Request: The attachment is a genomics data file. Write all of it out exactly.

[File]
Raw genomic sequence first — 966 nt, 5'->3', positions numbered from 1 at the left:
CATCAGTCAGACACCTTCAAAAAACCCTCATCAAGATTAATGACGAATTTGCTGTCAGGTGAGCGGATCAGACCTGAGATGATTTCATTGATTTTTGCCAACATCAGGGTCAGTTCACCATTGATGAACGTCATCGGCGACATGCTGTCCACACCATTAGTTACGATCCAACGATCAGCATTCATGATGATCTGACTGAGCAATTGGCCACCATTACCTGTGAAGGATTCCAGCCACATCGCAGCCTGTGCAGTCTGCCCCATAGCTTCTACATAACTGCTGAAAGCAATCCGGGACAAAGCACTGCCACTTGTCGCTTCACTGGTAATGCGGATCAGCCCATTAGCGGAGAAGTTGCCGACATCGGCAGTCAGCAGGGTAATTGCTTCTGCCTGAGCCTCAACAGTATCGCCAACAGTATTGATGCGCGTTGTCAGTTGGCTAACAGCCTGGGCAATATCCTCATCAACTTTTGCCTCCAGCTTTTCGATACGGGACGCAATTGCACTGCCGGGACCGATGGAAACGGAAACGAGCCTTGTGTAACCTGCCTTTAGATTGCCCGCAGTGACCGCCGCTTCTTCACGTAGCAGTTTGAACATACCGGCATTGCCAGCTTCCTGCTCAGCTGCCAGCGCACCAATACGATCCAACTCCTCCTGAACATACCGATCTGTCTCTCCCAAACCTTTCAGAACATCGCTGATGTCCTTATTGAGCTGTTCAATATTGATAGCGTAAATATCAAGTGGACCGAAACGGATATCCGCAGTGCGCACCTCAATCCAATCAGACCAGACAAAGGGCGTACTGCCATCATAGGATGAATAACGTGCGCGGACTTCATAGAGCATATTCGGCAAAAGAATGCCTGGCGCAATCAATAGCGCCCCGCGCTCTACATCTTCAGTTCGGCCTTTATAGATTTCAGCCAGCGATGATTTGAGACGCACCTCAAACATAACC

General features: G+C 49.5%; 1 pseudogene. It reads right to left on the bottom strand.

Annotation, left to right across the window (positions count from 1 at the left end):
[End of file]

Raw genomic sequence first — 966 nt, 5'->3', positions numbered from 1 at the left:
CATCAGTCAGACACCTTCAAAAAACCCTCATCAAGATTAATGACGAATTTGCTGTCAGGTGAGCGGATCAGACCTGAGATGATTTCATTGATTTTTGCCAACATCAGGGTCAGTTCACCATTGATGAACGTCATCGGCGACATGCTGTCCACACCATTAGTTACGATCCAACGATCAGCATTCATGATGATCTGACTGAGCAATTGGCCACCATTACCTGTGAAGGATTCCAGCCACATCGCAGCCTGTGCAGTCTGCCCCATAGCTTCTACATAACTGCTGAAAGCAATCCGGGACAAAGCACTGCCACTTGTCGCTTCACTGGTAATGCGGATCAGCCCATTAGCGGAGAAGTTGCCGACATCGGCAGTCAGCAGGGTAATTGCTTCTGCCTGAGCCTCAACAGTATCGCCAACAGTATTGATGCGCGTTGTCAGTTGGCTAACAGCCTGGGCAATATCCTCATCAACTTTTGCCTCCAGCTTTTCGATACGGGACGCAATTGCACTGCCGGGACCGATGGAAACGGAAACGAGCCTTGTGTAACCTGCCTTTAGATTGCCCGCAGTGACCGCCGCTTCTTCACGTAGCAGTTTGAACATACCGGCATTGCCAGCTTCCTGCTCAGCTGCCAGCGCACCAATACGATCCAACTCCTCCTGAACATACCGATCTGTCTCTCCCAAACCTTTCAGAACATCGCTGATGTCCTTATTGAGCTGTTCAATATTGATAGCGTAAATATCAAGTGGACCGAAACGGATATCCGCAGTGCGCACCTCAATCCAATCAGACCAGACAAAGGGCGTACTGCCATCATAGGATGAATAACGTGCGCGGACTTCATAGAGCATATTCGGCAAAAGAATGCCTGGCGCAATCAATAGCGCCCCGCGCTCTACATCTTCAGTTCGGCCTTTATAGATTTCAGCCAGCGATGATTTGAGACGCACCTCAAACATAACC

General features: G+C 49.5%; 1 pseudogene. It reads right to left on the bottom strand.

Annotation, left to right across the window (positions count from 1 at the left end):